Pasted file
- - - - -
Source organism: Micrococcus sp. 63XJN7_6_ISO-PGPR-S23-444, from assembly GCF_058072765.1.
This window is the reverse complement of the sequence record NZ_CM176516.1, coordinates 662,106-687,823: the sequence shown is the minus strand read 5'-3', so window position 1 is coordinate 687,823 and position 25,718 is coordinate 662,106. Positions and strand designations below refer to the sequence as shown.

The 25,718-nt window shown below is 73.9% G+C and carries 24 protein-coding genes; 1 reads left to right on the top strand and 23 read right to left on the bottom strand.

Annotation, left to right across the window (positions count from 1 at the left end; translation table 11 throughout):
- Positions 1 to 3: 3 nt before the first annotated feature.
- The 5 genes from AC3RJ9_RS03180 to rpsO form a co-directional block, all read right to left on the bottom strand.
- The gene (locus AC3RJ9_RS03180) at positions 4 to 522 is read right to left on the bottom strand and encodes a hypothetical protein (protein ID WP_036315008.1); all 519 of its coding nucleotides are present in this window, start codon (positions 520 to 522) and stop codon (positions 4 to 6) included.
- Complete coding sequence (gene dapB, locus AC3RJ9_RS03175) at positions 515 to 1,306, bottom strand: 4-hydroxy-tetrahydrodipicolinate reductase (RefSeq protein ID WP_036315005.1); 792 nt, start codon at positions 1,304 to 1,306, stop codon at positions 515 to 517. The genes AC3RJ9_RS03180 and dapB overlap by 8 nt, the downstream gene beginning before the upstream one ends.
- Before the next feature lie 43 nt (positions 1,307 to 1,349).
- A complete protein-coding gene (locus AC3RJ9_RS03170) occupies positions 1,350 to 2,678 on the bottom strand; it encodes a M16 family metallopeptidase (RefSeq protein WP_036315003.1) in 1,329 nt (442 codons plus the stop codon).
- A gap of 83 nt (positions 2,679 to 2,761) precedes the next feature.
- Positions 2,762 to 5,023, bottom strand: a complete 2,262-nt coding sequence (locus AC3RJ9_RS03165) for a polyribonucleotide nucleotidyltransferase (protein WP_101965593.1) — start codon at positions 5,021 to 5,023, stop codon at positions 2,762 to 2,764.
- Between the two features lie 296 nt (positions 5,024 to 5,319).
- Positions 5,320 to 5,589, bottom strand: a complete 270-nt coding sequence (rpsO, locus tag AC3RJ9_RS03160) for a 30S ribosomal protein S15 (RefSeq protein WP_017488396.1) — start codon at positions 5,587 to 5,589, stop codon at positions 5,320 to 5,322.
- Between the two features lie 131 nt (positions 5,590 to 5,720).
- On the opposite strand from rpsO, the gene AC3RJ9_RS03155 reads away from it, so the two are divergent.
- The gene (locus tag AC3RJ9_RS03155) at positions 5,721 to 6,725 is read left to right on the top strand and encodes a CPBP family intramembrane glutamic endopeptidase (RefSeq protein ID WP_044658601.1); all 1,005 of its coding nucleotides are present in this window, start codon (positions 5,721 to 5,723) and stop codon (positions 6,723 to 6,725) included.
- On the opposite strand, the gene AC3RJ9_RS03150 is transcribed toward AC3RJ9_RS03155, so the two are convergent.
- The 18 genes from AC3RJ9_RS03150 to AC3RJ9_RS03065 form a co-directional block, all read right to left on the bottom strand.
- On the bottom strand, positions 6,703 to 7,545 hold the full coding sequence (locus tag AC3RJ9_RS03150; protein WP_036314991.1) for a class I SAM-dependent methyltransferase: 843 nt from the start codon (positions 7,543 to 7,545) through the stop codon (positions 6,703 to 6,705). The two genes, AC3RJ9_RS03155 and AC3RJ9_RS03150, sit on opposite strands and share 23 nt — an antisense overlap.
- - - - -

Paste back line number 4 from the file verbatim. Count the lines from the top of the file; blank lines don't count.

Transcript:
Annotation, left to right across the window (positions count from 1 at the left end; translation table 11 throughout):